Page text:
11 September 2009

How To Improve NFL Overtime

Baseball resolves ties by playing full extra innings. In basketball, tied teams play extra time in 5-minute parcels. Even in soccer and hockey, they get it partly right, with fixed overtime periods preceding those dreaded shootouts. In none of these sports does the game stop at the first score. But in the NFL, overtime consists of a sudden-death period that ends the first time somebody scores. Sometimes, the result of an NFL overtime has some fairness. When both teams are allowed to possess the ball at least once, they can reasonably claim that the OT period tested all of one team against all of the other. (That's why OT works in those other sports.) Unfortunately, many NFL overtimes end after only one possession. When that happens, overtime tests only one of half of the winning team against half the losing team. Yet, the winning team still gets full credit for the win. That's wrong. College football teams use a different scheme, giving each team in a tie game an additional possession at the same place (usually the near 25-yard line). The team that scores more points in its possession wins the game. In case of tie, the teams get another possession and try again. That's more fair than sudden-death, but each team gets more than a couple of chances, it can occasionally take a while. Let's review: NFL overtime doesn't work fairly, but the best fix, the college OT scheme, takes too long for the NFL to implement. The good news is, I have a solution. Enter Victory Weighting. The basic idea is this:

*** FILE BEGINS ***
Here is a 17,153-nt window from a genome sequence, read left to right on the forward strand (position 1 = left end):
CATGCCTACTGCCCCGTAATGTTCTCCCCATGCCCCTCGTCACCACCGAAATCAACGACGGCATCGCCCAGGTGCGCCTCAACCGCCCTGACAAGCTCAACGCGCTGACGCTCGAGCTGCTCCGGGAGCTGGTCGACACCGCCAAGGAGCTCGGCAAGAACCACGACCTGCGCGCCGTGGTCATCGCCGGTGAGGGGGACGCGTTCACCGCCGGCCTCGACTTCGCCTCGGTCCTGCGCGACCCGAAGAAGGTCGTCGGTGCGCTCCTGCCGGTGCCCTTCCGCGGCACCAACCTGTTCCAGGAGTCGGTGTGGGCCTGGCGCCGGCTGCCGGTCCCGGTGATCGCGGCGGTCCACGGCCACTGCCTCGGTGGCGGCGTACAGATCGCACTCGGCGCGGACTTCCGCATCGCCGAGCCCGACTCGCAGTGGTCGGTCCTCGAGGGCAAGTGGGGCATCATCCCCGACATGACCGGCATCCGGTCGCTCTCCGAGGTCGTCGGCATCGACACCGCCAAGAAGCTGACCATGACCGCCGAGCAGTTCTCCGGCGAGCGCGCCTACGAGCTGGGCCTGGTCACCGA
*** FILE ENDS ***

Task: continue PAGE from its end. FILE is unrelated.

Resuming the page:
The winner of an NFL game should get more credit if they do it in regulation.
If overtime is required, the winners shouldn't get full credit for the win. On the other hand, the loser of an overtime should get a little credit for forcing overtime in the first place. To enforce this principle, we just add another column to the standings. In addition to a won-loss record, each team receives a Strength score. Every game played adds up to four points to a team's Strength, based on how the team fared:
  • Regulation win: +4 Strength
  • Overtime win: +3 Strength
  • Tie: +2 Strength
  • Overtime loss: +1 Strength
  • Regulation win: 0 Strength
For example, as a result of last night's game, the Steelers now have a Strength of 3, while the Titans have Strength 1. Both team's Strengths have been weighted by the fact that their game required overtime. (Hence, the term Victory Weighting.) In most cases, the standings using Victory Weighting will be the same, but there will be deviations, especially during midseason, when some teams have taken their byes while others are still waiting for their weeks off. As we'll see next time, when we review the 2008-9 season, Victory Weighting can also impact playoff bids.

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